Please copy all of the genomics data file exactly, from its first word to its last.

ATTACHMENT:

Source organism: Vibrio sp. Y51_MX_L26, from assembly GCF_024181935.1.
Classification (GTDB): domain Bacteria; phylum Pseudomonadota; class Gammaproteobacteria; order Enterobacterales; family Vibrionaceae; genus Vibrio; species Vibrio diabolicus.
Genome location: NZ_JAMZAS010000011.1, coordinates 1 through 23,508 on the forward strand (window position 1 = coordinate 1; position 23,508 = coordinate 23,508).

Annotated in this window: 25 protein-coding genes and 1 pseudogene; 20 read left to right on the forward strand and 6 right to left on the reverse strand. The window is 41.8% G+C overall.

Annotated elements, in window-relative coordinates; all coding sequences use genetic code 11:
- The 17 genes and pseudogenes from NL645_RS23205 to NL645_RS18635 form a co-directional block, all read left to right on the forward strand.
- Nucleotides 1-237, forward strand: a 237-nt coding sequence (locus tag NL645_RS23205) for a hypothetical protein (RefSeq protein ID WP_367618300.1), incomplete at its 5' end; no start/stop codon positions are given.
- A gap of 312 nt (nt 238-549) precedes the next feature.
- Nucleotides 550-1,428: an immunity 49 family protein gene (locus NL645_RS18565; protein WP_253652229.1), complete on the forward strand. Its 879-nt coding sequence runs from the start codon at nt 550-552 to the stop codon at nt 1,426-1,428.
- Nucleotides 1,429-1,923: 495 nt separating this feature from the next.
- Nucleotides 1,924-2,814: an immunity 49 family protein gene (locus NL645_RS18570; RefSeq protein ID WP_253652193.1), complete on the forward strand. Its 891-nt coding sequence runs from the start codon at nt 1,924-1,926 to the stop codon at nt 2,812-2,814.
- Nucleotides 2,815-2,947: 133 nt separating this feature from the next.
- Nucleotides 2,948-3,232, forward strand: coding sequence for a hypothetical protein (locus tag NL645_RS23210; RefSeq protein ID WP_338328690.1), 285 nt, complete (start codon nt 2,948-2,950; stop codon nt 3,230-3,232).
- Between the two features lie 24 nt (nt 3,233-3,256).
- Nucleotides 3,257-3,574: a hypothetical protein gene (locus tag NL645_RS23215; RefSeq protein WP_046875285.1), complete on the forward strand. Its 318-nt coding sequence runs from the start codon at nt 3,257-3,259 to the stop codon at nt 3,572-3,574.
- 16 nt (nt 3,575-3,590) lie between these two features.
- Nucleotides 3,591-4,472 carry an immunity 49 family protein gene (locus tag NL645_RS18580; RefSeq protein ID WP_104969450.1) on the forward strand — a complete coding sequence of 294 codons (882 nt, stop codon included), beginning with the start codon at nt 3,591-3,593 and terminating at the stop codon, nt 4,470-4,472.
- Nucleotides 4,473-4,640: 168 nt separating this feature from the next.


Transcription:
Source organism: Vibrio sp. Y51_MX_L26, from assembly GCF_024181935.1.
Classification (GTDB): domain Bacteria; phylum Pseudomonadota; class Gammaproteobacteria; order Enterobacterales; family Vibrionaceae; genus Vibrio; species Vibrio diabolicus.
Genome location: NZ_JAMZAS010000011.1, coordinates 1 through 23,508 on the forward strand (window position 1 = coordinate 1; position 23,508 = coordinate 23,508).

Annotated in this window: 25 protein-coding genes and 1 pseudogene; 20 read left to right on the forward strand and 6 right to left on the reverse strand. The window is 41.8% G+C overall.

Annotated elements, in window-relative coordinates; all coding sequences use genetic code 11:
- The 17 genes and pseudogenes from NL645_RS23205 to NL645_RS18635 form a co-directional block, all read left to right on the forward strand.
- Nucleotides 1-237, forward strand: a 237-nt coding sequence (locus tag NL645_RS23205) for a hypothetical protein (RefSeq protein ID WP_367618300.1), incomplete at its 5' end; no start/stop codon positions are given.
- A gap of 312 nt (nt 238-549) precedes the next feature.
- Nucleotides 550-1,428: an immunity 49 family protein gene (locus NL645_RS18565; protein WP_253652229.1), complete on the forward strand. Its 879-nt coding sequence runs from the start codon at nt 550-552 to the stop codon at nt 1,426-1,428.
- Nucleotides 1,429-1,923: 495 nt separating this feature from the next.
- Nucleotides 1,924-2,814: an immunity 49 family protein gene (locus NL645_RS18570; RefSeq protein ID WP_253652193.1), complete on the forward strand. Its 891-nt coding sequence runs from the start codon at nt 1,924-1,926 to the stop codon at nt 2,812-2,814.
- Nucleotides 2,815-2,947: 133 nt separating this feature from the next.
- Nucleotides 2,948-3,232, forward strand: coding sequence for a hypothetical protein (locus tag NL645_RS23210; RefSeq protein ID WP_338328690.1), 285 nt, complete (start codon nt 2,948-2,950; stop codon nt 3,230-3,232).
- Between the two features lie 24 nt (nt 3,233-3,256).
- Nucleotides 3,257-3,574: a hypothetical protein gene (locus tag NL645_RS23215; RefSeq protein WP_046875285.1), complete on the forward strand. Its 318-nt coding sequence runs from the start codon at nt 3,257-3,259 to the stop codon at nt 3,572-3,574.
- 16 nt (nt 3,575-3,590) lie between these two features.
- Nucleotides 3,591-4,472 carry an immunity 49 family protein gene (locus tag NL645_RS18580; RefSeq protein ID WP_104969450.1) on the forward strand — a complete coding sequence of 294 codons (882 nt, stop codon included), beginning with the start codon at nt 3,591-3,593 and terminating at the stop codon, nt 4,470-4,472.
- Nucleotides 4,473-4,640: 168 nt separating this feature from the next.